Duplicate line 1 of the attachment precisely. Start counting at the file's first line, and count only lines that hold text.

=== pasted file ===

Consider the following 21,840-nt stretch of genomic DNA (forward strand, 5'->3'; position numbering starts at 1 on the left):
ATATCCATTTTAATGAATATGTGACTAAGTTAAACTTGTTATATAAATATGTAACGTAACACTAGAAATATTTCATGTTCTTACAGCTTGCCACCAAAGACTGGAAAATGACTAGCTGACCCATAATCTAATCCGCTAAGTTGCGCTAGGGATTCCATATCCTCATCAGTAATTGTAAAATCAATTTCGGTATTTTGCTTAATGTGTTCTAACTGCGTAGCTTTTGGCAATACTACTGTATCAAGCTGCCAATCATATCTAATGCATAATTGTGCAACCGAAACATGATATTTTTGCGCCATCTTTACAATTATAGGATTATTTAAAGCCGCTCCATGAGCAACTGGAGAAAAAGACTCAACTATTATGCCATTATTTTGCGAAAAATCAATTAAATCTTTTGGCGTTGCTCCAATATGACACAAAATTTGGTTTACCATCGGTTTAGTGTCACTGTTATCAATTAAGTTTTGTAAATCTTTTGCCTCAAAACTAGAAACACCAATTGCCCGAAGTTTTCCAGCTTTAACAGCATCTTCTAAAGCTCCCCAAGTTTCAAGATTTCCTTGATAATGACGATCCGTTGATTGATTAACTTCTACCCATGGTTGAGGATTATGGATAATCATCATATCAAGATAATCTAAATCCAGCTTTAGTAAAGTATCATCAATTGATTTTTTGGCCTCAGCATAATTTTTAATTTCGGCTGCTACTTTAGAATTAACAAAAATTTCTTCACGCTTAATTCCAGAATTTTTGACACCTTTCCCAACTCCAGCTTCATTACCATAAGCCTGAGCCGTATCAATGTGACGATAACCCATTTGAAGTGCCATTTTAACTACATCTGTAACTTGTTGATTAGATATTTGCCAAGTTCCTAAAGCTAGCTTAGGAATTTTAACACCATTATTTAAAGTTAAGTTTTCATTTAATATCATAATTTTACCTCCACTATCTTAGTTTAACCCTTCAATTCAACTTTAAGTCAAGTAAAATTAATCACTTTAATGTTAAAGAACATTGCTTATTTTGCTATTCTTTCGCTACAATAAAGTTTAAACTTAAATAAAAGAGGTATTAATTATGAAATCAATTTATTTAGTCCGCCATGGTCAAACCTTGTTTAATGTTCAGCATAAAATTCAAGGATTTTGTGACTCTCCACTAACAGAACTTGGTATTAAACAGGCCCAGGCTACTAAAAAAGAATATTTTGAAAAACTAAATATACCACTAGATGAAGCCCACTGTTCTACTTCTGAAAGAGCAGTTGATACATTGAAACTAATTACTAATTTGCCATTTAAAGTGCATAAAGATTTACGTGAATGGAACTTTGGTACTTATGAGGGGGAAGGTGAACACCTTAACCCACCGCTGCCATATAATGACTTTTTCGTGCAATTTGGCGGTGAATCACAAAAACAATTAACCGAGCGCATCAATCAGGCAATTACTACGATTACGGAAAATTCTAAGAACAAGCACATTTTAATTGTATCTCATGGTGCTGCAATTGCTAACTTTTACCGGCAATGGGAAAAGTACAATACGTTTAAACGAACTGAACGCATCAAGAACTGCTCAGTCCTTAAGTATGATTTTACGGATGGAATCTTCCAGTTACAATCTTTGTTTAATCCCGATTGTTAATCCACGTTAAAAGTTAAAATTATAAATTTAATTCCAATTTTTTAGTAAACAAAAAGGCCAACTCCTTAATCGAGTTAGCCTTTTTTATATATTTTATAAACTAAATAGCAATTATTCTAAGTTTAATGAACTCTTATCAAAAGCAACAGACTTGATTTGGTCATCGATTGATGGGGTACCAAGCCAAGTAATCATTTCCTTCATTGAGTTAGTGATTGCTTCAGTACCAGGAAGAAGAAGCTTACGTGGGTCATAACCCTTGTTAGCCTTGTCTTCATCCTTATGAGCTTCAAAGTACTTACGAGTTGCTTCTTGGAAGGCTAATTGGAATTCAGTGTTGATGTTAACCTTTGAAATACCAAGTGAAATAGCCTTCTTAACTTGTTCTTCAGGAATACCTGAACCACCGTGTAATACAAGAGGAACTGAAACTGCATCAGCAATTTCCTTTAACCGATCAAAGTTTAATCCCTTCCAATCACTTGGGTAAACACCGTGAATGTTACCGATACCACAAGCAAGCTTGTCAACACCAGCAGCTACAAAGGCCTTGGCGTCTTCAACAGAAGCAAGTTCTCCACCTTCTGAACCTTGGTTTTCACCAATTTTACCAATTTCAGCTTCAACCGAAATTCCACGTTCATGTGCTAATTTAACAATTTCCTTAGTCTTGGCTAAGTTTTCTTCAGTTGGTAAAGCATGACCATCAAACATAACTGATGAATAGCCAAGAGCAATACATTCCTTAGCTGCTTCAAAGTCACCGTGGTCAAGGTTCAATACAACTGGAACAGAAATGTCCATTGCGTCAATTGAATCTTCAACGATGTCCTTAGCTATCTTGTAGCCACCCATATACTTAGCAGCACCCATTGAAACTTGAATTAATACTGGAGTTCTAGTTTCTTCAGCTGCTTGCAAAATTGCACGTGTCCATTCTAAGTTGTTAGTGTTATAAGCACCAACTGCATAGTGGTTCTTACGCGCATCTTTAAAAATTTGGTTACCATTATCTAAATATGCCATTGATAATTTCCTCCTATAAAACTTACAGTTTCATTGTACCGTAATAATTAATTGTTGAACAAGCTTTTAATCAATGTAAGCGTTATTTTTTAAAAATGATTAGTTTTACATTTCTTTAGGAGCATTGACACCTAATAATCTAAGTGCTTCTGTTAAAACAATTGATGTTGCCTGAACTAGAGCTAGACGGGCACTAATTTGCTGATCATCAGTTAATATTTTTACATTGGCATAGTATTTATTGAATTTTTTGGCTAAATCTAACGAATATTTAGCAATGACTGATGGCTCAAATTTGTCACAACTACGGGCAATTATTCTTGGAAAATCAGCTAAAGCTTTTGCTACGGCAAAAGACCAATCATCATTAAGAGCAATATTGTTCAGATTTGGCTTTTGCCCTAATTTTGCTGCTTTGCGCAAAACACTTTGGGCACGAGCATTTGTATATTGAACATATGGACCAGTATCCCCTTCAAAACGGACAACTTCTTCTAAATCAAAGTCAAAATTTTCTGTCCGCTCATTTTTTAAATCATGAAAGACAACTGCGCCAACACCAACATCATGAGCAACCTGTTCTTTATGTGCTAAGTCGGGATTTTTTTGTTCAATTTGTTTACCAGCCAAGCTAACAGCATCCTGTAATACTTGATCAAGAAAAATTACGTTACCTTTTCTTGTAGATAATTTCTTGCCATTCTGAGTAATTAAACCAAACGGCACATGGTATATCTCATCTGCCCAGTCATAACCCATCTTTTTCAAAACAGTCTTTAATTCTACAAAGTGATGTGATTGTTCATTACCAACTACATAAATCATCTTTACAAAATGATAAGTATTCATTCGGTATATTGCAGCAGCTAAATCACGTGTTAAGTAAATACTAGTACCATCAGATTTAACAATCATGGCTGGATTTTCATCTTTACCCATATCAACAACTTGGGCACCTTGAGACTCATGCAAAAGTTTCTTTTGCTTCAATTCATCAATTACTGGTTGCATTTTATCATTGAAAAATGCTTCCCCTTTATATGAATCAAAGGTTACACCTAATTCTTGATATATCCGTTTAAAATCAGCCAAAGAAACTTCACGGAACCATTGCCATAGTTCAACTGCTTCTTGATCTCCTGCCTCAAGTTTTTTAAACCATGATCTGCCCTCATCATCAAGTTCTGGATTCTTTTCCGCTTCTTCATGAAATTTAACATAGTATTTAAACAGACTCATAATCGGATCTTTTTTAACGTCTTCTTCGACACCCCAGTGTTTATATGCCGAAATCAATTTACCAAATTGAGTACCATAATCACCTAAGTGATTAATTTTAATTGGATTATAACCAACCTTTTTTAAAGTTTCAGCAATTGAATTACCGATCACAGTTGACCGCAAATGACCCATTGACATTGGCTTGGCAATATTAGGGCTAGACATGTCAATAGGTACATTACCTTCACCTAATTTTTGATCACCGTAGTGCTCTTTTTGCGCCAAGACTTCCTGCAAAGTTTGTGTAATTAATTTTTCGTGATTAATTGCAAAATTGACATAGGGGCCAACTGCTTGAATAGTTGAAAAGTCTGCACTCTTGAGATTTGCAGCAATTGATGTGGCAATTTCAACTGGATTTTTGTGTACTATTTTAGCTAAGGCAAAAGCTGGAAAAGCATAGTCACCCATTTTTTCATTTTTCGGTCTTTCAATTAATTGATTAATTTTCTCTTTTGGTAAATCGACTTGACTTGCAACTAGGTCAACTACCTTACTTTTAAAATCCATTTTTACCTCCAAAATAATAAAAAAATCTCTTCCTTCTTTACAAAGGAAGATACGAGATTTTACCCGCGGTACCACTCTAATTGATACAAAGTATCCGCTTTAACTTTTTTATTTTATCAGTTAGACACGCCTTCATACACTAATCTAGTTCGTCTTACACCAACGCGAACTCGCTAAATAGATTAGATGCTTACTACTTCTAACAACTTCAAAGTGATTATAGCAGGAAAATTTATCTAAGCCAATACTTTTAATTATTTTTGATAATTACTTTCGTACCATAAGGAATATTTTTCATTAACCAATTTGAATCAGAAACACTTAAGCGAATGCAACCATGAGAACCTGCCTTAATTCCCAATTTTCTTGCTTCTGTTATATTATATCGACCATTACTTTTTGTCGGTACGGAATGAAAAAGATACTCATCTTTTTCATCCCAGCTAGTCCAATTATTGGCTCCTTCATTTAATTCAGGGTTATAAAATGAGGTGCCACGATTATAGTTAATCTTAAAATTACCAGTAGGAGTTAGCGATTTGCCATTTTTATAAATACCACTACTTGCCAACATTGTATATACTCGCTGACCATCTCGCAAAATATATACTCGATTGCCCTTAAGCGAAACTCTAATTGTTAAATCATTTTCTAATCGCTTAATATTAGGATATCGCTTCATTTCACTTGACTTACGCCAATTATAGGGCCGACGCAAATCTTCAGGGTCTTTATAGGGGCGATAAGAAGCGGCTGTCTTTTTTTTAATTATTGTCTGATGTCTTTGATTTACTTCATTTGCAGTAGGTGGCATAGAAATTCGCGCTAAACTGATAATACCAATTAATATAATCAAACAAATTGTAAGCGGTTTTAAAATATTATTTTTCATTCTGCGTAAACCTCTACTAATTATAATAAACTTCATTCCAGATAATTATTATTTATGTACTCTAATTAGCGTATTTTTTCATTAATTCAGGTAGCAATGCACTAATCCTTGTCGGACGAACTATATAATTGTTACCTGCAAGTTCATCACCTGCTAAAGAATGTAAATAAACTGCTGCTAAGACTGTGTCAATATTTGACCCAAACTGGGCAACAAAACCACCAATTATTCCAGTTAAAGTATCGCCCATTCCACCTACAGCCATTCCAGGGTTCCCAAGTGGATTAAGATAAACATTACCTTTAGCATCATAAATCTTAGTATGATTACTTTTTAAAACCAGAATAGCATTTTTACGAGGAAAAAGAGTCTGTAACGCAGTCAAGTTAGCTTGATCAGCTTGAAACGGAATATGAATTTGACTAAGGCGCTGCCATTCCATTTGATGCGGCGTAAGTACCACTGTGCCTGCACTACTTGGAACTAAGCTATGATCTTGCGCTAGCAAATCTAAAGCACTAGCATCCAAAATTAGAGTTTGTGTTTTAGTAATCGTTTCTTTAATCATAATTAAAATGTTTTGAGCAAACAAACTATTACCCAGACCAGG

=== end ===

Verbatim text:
Consider the following 21,840-nt stretch of genomic DNA (forward strand, 5'->3'; position numbering starts at 1 on the left):